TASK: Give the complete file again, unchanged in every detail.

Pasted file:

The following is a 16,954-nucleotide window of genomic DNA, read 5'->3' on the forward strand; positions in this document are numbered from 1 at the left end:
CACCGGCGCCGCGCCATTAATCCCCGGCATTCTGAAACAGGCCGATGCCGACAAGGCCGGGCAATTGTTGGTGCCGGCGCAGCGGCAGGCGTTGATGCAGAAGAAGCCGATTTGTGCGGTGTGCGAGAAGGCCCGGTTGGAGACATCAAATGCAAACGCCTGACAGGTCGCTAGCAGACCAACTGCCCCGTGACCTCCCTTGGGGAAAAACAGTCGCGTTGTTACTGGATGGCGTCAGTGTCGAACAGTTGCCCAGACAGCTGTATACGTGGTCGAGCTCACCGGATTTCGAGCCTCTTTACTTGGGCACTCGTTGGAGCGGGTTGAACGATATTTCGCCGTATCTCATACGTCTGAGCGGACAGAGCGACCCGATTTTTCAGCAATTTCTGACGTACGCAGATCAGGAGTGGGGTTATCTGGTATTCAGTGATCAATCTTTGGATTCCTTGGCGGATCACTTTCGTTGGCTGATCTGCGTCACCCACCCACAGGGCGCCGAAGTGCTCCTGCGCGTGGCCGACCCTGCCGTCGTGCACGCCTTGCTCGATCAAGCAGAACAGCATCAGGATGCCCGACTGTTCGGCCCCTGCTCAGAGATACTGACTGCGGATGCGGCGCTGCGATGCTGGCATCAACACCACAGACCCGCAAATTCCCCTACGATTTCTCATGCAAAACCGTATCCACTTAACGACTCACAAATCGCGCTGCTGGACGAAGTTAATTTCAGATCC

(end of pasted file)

The following is a 16,954-nucleotide window of genomic DNA, read 5'->3' on the forward strand; positions in this document are numbered from 1 at the left end:
CACCGGCGCCGCGCCATTAATCCCCGGCATTCTGAAACAGGCCGATGCCGACAAGGCCGGGCAATTGTTGGTGCCGGCGCAGCGGCAGGCGTTGATGCAGAAGAAGCCGATTTGTGCGGTGTGCGAGAAGGCCCGGTTGGAGACATCAAATGCAAACGCCTGACAGGTCGCTAGCAGACCAACTGCCCCGTGACCTCCCTTGGGGAAAAACAGTCGCGTTGTTACTGGATGGCGTCAGTGTCGAACAGTTGCCCAGACAGCTGTATACGTGGTCGAGCTCACCGGATTTCGAGCCTCTTTACTTGGGCACTCGTTGGAGCGGGTTGAACGATATTTCGCCGTATCTCATACGTCTGAGCGGACAGAGCGACCCGATTTTTCAGCAATTTCTGACGTACGCAGATCAGGAGTGGGGTTATCTGGTATTCAGTGATCAATCTTTGGATTCCTTGGCGGATCACTTTCGTTGGCTGATCTGCGTCACCCACCCACAGGGCGCCGAAGTGCTCCTGCGCGTGGCCGACCCTGCCGTCGTGCACGCCTTGCTCGATCAAGCAGAACAGCATCAGGATGCCCGACTGTTCGGCCCCTGCTCAGAGATACTGACTGCGGATGCGGCGCTGCGATGCTGGCATCAACACCACAGACCCGCAAATTCCCCTACGATTTCTCATGCAAAACCGTATCCACTTAACGACTCACAAATCGCGCTGCTGGACGAAGTTAATTTCAGATCC